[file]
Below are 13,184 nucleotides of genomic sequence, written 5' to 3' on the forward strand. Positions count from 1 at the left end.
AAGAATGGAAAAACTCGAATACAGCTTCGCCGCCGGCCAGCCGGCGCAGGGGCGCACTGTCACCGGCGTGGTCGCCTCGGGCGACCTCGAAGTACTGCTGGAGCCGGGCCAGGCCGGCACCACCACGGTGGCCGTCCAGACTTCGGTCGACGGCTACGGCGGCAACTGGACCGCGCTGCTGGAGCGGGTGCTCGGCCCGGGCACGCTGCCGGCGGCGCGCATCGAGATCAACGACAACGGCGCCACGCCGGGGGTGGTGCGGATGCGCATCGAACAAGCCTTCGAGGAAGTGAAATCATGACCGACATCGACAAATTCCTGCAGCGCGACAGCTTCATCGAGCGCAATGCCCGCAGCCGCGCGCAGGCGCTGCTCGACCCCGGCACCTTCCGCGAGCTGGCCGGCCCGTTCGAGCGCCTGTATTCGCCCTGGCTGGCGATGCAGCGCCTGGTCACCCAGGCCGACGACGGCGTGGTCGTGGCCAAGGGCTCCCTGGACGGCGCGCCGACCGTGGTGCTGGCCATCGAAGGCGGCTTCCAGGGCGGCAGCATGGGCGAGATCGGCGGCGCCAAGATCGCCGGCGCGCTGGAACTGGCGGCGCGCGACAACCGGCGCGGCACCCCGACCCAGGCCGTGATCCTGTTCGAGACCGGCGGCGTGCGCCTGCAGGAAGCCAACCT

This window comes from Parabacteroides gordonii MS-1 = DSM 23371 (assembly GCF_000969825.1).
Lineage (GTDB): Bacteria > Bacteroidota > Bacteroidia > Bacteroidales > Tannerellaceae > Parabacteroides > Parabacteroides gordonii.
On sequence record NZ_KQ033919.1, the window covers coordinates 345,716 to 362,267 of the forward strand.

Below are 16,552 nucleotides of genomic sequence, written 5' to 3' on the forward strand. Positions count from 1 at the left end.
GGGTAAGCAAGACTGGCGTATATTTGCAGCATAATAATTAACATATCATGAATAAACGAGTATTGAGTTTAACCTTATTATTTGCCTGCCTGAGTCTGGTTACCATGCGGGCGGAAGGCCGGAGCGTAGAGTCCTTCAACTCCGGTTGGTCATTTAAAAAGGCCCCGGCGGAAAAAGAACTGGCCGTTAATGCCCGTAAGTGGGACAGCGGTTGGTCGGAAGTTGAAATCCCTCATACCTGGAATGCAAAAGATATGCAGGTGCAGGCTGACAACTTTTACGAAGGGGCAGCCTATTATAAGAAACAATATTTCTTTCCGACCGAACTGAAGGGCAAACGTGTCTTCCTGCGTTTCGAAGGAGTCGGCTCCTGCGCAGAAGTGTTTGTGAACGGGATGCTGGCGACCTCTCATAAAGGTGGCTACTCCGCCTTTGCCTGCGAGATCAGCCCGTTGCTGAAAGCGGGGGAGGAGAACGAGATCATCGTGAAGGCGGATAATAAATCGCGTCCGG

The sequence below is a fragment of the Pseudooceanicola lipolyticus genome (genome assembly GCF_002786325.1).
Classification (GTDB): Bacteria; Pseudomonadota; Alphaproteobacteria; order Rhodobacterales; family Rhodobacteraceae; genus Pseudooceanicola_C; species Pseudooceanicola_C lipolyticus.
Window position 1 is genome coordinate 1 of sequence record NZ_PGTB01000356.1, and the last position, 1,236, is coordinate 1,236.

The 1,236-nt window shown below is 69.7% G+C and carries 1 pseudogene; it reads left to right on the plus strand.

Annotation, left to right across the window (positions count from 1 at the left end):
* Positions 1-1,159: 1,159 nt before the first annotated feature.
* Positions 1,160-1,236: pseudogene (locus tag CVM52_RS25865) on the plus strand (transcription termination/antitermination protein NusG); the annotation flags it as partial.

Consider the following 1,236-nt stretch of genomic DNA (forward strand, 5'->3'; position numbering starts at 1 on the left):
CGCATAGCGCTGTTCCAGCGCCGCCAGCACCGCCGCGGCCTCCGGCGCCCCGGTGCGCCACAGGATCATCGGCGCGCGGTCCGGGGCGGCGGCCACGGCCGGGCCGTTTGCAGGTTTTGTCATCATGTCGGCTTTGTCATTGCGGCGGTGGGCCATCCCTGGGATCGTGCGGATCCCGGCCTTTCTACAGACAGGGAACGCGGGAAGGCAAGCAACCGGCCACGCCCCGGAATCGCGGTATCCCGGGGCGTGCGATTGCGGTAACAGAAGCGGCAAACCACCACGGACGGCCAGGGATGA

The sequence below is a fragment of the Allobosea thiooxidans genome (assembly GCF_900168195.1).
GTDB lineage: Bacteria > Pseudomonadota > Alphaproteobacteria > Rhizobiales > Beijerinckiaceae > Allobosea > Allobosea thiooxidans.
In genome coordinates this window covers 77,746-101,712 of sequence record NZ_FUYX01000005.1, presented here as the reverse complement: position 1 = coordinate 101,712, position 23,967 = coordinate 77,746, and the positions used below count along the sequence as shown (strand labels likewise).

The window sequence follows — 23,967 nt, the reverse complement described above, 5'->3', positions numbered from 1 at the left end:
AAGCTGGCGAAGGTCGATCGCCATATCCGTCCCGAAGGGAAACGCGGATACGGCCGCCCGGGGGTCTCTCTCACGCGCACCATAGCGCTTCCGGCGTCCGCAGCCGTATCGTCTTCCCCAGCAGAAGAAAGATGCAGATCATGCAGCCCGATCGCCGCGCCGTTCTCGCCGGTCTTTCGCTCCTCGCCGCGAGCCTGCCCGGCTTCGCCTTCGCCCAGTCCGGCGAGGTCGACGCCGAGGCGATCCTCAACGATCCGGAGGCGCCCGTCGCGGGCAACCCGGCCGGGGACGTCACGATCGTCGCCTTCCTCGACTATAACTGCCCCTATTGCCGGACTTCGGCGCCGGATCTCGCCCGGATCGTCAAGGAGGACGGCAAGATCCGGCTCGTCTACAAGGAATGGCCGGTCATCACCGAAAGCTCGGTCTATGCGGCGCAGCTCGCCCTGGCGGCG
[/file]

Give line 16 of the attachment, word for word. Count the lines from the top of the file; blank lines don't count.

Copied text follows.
CGCATAGCGCTGTTCCAGCGCCGCCAGCACCGCCGCGGCCTCCGGCGCCCCGGTGCGCCACAGGATCATCGGCGCGCGGTCCGGGGCGGCGGCCACGGCCGGGCCGTTTGCAGGTTTTGTCATCATGTCGGCTTTGTCATTGCGGCGGTGGGCCATCCCTGGGATCGTGCGGATCCCGGCCTTTCTACAGACAGGGAACGCGGGAAGGCAAGCAACCGGCCACGCCCCGGAATCGCGGTATCCCGGGGCGTGCGATTGCGGTAACAGAAGCGGCAAACCACCACGGACGGCCAGGGATGA